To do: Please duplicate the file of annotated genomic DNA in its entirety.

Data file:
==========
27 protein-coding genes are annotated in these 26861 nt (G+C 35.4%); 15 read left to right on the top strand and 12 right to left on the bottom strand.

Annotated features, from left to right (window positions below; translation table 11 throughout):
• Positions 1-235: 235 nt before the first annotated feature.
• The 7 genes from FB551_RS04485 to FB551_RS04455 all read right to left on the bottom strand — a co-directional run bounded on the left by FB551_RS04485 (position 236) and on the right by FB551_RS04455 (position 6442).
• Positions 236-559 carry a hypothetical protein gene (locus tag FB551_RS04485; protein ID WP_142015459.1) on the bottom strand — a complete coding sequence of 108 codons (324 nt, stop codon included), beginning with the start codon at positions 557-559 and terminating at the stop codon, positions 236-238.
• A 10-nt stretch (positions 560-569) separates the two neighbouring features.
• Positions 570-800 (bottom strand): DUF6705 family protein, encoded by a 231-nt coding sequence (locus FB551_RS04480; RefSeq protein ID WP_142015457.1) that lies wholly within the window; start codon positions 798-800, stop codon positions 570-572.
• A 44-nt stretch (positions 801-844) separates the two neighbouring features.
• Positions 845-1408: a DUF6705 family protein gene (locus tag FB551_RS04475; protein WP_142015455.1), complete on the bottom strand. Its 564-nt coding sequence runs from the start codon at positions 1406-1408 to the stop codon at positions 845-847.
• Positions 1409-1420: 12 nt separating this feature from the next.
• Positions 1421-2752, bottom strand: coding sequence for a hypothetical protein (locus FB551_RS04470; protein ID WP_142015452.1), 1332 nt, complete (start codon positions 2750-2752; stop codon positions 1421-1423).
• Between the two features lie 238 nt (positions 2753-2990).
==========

27 protein-coding genes are annotated in these 26861 nt (G+C 35.4%); 15 read left to right on the top strand and 12 right to left on the bottom strand.

Annotated features, from left to right (window positions below; translation table 11 throughout):
• Positions 1-235: 235 nt before the first annotated feature.
• The 7 genes from FB551_RS04485 to FB551_RS04455 all read right to left on the bottom strand — a co-directional run bounded on the left by FB551_RS04485 (position 236) and on the right by FB551_RS04455 (position 6442).
• Positions 236-559 carry a hypothetical protein gene (locus tag FB551_RS04485; protein ID WP_142015459.1) on the bottom strand — a complete coding sequence of 108 codons (324 nt, stop codon included), beginning with the start codon at positions 557-559 and terminating at the stop codon, positions 236-238.
• A 10-nt stretch (positions 560-569) separates the two neighbouring features.
• Positions 570-800 (bottom strand): DUF6705 family protein, encoded by a 231-nt coding sequence (locus FB551_RS04480; RefSeq protein ID WP_142015457.1) that lies wholly within the window; start codon positions 798-800, stop codon positions 570-572.
• A 44-nt stretch (positions 801-844) separates the two neighbouring features.
• Positions 845-1408: a DUF6705 family protein gene (locus tag FB551_RS04475; protein WP_142015455.1), complete on the bottom strand. Its 564-nt coding sequence runs from the start codon at positions 1406-1408 to the stop codon at positions 845-847.
• Positions 1409-1420: 12 nt separating this feature from the next.
• Positions 1421-2752, bottom strand: coding sequence for a hypothetical protein (locus FB551_RS04470; protein ID WP_142015452.1), 1332 nt, complete (start codon positions 2750-2752; stop codon positions 1421-1423).
• Between the two features lie 238 nt (positions 2753-2990).